For Cordelia, we’ve seen how her move to Los Angeles has been anything but perfect. After losing her class status when her family went bankrupt, she’s had to deal with being poor. Of course, she copes with this by being even more classist than usual, but it’s not a surprising reaction from her. But I must be a little fair to Cordelia: apartments in Los Angeles can be disgusting. Oh my god, that montage where she and Doyle go look for apartments is terrifying in its accuracy. Everyone lies to you every single time. I can’t tell you how many places I’ve showed up to that were run by a cult (SCIENTOLOGY), where the shower was a shared communal experience, where the ad said that this was a private one bedroom apartment and it turns out it’s just a couch in some smelly dude’s apartment, or the one where the shower only worked after 11pm. I swear that is not an exaggeration. You could only take a shower after 11pm, and the water was turned off again at 5am. I CAN’T EXPLAIN THIS TO YOU. IT STILL MAKES NO SENSE.
I did not have the same experience here in the Bay Area when I moved to a new place last year, but this was the case every time I moved in Los Angeles. I think I must have lived in ten to twelve different places, and every search was a surrealist nightmare. Oh god, I refuse to stop telling stories. Once, I went to check out a studio, and the guy who ran the building said this to me as we were walking up to the room: “Just so you know, the ad said it was a studio, but it’s really just a glorified closet. You okay with that?” WHAT THE FUCK WHO WOULD BE OKAY WITH THAT. Okay, actually, I do like comfortably confined spaces sometimes, but he wasn’t lying. The “room” was a large walk-in closet in someone else’s apartment. Los Angeles, what are you doing?
So as soon as Cordelia stepped into the apartment that Doyle helped her find, my instant thought was THERE IS SOMETHING HORRIBLY WRONG WITH THIS. I mean, there always is when you find a place to rent that seems too good to be true. I must say that I’ve never rented a place that was haunted by the ghost of a mother who buried her son alive in the wall for dating someone she disapproved of, but I’ve had shitty neighbors who had sex too loud. It’s pretty much the same thing. But Cordelia is far too excited to live in this fairy tale wonderland of an apartment to examine it much further. Plus, being Angel’s roommate wasn’t exactly the best day of her life. (It was, however, the most entertaining five minutes I could possibly ask for. The entire peanut butter exchange just made me want to die of adorable. Oh my god, never have two people had so little sexual chemistry and so much comedic compatibility as Angel and Cordelia. I AM SO HAPPY SHE IS ON THIS SHOW.)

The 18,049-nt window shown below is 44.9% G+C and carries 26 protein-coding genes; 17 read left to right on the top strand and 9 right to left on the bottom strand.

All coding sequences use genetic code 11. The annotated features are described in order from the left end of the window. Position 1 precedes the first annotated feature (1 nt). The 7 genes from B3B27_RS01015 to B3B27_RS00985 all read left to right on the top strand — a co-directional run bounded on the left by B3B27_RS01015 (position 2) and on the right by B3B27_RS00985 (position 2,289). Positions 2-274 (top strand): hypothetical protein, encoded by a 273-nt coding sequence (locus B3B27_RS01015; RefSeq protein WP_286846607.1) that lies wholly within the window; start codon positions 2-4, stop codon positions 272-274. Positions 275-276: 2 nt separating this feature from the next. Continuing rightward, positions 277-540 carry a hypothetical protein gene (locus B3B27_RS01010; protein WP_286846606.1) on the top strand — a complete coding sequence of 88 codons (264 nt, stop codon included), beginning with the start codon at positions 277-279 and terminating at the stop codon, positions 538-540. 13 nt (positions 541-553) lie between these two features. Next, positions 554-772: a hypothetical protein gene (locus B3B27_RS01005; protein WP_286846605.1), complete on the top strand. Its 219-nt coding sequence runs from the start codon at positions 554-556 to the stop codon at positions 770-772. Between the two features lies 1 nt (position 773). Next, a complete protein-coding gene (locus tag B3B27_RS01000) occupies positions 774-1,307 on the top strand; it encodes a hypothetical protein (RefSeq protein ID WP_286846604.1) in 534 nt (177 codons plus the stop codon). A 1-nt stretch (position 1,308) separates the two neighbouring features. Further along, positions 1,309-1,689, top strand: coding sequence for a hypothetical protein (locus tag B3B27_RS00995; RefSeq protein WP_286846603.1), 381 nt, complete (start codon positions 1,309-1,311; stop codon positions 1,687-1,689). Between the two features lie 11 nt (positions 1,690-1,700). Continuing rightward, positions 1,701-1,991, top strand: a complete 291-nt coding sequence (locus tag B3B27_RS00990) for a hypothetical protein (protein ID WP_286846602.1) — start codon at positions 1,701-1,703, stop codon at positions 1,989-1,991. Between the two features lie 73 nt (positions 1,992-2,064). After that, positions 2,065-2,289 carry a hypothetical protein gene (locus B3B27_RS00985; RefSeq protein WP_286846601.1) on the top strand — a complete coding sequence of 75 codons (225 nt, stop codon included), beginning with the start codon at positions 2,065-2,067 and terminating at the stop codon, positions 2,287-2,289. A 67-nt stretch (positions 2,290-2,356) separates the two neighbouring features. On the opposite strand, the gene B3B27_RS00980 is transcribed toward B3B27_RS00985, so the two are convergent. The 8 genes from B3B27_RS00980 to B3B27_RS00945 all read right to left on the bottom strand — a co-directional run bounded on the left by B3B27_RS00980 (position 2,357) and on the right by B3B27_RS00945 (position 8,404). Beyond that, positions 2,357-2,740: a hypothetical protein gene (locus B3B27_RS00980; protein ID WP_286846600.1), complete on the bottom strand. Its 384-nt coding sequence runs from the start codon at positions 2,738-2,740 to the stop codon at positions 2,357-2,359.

I loved the execution of the ghost/poltergeist plot line, though I wish I had predicted that Angel would be the show to get a story about ghosts. I even liked Beth Grant’s terrible make-up because fuck you it’s Beth Grant SHE IS FUCKING AMAZING IN EVERYTHING EVER. But honestly, it’s time for us to get real: this story wouldn’t work if it wasn’t inherently about examining Cordelia’s sense of self-worth. She’s been so exuberant about Angel Investigations because it gives her purpose. She has a job. She has something to do! And I’ve been hopelessly unemployed before, so I know how desperate you feel about your place in life when you can’t even find a job. Cordelia breaks under Mrs. Pearson’s abuse because it’s such a frightening deconstruction of who she used to be. God, it was just so disturbing to hear her tell Cordelia that she was forgotten, alone, and disposable. Those are precisely the things that Cordelia was fearing herself. Her trip to Los Angeles was not glamorous, and she left behind everyone she knew in Sunnydale to pursue a life she isn’t living. Who wouldn’t feel down after something like that?
It’s why Cordelia’s epiphany about herself is both powerful and hilarious. SHE IS CORDELIA CHASE, AND PEOPLE WEPT AT HER FEET IN SUNNYDALE. Oh my god, I just adore her so much. I love realizations of confidence! I love Cordelia making a poltergeist disappear solely through sassiness. I love that she is the catalyst for a flashback that all the characters see. Wait, how does that work? I mean, it’s super convenient, but what the hell? But the one detail that made me smile the most was the fact that Cordelia has a roommate: Phantom Dennis. She is so badass that she can order a ghost around.
For real, Cordelia Chase, you are the best. I am so happy you are on Angel.